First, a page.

The following is a press release written by the U.S. National Archives and Records Administration:
Archivist of the United States Dr. Colleen Shogan announced earlier today that the National Archives plans to place the Emancipation Proclamation on permanent display in the Rotunda of the National Archives Building in Washington, DC.
Archivist of the United States Dr. Colleen Shogan with the display of the Emancipation Proclamation. NARA photo by John Valceanu.
“When President Abraham Lincoln issued the Emancipation Proclamation on January 1, 1863, he wrote that ‘all persons held as slaves within said designated States, and parts of States, are, and henceforward shall be free,’’’ Shogan quoted. “Although the full privileges of freedom were not immediately bestowed upon all Americans with Lincoln’s order, I am proud that the National Archives will enshrine this seminal document for public display adjacent to our nation’s founding documents. Together, they tell a more comprehensive story of the history of all Americans and document progress in our nation’s continuous growth toward a more perfect Union,” she said.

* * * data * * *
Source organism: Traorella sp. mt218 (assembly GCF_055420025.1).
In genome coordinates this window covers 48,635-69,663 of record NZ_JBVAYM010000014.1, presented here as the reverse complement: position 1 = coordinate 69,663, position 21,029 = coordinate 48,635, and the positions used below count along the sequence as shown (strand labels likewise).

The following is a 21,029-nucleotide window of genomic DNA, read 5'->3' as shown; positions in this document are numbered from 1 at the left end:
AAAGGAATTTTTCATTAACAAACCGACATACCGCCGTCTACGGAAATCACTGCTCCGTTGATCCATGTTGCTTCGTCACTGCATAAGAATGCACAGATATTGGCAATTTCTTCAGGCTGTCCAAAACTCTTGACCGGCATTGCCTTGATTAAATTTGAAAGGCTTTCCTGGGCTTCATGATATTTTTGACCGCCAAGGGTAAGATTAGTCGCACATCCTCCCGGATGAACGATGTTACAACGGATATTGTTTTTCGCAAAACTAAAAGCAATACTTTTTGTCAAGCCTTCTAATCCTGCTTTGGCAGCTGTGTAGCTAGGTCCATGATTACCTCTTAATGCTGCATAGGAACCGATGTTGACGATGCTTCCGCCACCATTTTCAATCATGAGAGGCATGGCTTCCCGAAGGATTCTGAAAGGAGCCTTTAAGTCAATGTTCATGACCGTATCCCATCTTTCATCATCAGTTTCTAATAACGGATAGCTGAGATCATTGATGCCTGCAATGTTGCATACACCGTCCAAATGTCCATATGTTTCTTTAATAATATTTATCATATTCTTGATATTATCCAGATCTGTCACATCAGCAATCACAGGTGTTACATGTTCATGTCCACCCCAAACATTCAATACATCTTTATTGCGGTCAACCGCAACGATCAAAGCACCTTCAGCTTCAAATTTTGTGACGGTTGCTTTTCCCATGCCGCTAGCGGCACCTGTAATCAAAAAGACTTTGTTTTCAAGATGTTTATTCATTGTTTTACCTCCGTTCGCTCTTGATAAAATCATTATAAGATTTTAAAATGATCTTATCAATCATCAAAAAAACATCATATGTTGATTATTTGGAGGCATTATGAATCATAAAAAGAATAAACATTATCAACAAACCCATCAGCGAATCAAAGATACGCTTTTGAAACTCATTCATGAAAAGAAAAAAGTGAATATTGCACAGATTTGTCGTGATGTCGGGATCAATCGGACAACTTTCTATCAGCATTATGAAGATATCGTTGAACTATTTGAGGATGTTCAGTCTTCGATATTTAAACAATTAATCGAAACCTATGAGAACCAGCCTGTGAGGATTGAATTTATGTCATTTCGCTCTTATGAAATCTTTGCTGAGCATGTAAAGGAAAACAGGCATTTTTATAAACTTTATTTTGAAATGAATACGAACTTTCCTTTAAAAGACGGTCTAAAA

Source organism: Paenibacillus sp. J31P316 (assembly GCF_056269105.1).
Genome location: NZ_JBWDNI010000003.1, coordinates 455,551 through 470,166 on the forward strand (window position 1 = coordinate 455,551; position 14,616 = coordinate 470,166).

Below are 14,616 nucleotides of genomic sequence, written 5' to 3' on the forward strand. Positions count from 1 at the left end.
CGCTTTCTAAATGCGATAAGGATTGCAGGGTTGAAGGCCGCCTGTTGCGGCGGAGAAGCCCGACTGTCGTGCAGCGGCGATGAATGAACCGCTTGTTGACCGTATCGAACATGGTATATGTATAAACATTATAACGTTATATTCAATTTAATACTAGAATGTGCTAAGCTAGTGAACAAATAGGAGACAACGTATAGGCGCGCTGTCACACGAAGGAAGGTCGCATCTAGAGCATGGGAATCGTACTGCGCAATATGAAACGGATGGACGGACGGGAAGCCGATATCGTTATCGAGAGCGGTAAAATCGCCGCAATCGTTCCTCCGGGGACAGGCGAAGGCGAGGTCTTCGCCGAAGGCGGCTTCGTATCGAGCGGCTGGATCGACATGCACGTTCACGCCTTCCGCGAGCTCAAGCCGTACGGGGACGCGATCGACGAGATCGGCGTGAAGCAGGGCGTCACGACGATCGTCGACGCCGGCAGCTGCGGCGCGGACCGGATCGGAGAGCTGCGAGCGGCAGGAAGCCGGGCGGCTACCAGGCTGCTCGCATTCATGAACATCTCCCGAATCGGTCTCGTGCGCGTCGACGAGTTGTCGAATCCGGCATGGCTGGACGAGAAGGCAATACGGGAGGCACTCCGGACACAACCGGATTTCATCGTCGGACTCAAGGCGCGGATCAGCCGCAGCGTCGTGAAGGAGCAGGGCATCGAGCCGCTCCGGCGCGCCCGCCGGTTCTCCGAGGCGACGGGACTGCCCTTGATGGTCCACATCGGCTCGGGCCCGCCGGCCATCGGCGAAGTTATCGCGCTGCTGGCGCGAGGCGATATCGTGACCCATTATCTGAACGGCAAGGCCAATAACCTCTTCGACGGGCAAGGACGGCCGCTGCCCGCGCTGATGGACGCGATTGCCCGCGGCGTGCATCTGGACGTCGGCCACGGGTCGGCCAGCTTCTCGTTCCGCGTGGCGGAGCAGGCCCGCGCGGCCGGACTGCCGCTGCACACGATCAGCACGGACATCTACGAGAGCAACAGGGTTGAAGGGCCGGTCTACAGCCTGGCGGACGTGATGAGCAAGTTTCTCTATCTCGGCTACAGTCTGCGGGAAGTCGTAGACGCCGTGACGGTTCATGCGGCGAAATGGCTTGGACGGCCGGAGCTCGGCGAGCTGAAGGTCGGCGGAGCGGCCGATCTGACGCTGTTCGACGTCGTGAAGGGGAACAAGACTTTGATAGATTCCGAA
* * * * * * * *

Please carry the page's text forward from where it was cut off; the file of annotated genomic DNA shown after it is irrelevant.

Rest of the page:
The intent is for the Emancipation Proclamation to be permanently displayed in the Rotunda with the Declaration of Independence, the Constitution of the United States, and the Bill of Rights. The National Archives will commence an assessment to determine the best display environment considering the condition and importance of the original document. The current plan for display calls for showing one side of the Emancipation Proclamation, a double-sided five-page document, alongside facsimiles of the reverse pages. The original pages on display will be rotated on a regular basis to limit light exposure.
Shogan made the announcement this morning ahead of the National Archives’ annual temporary display of the Emancipation Proclamation as part of its Juneteenth celebration. From June 17 to 19, 2023, the National Archives Museum will display the original Emancipation Proclamation and General Order No. 3. Timed ticket entry is available but not required. Reserve a ticket at recreation.gov. The National Archives will host a special Juneteenth Family Day on Saturday, June 17, from 10 a.m. to 2:30 p.m. Related programs include author book talks and a panel discussion with a musical performance. Additional information is available online.
The National Archives Museum in Washington, DC, is located on Constitution Avenue at 9th Street, NW. The Museum will be open for special extended hours of 10 a.m.–7 p.m. for the Juneteenth weekend, June 17, 18, and 19. Free admission and fully accessible. Metro: Yellow or Green lines, Archives/Navy Memorial station. Reserve timed entry tickets on Recreation.gov.
The Emancipation Proclamation and General Order No. 3 Featured Document Presentation and related public programs are made possible in part by the National Archives Foundation through the generous support of The Boeing Company.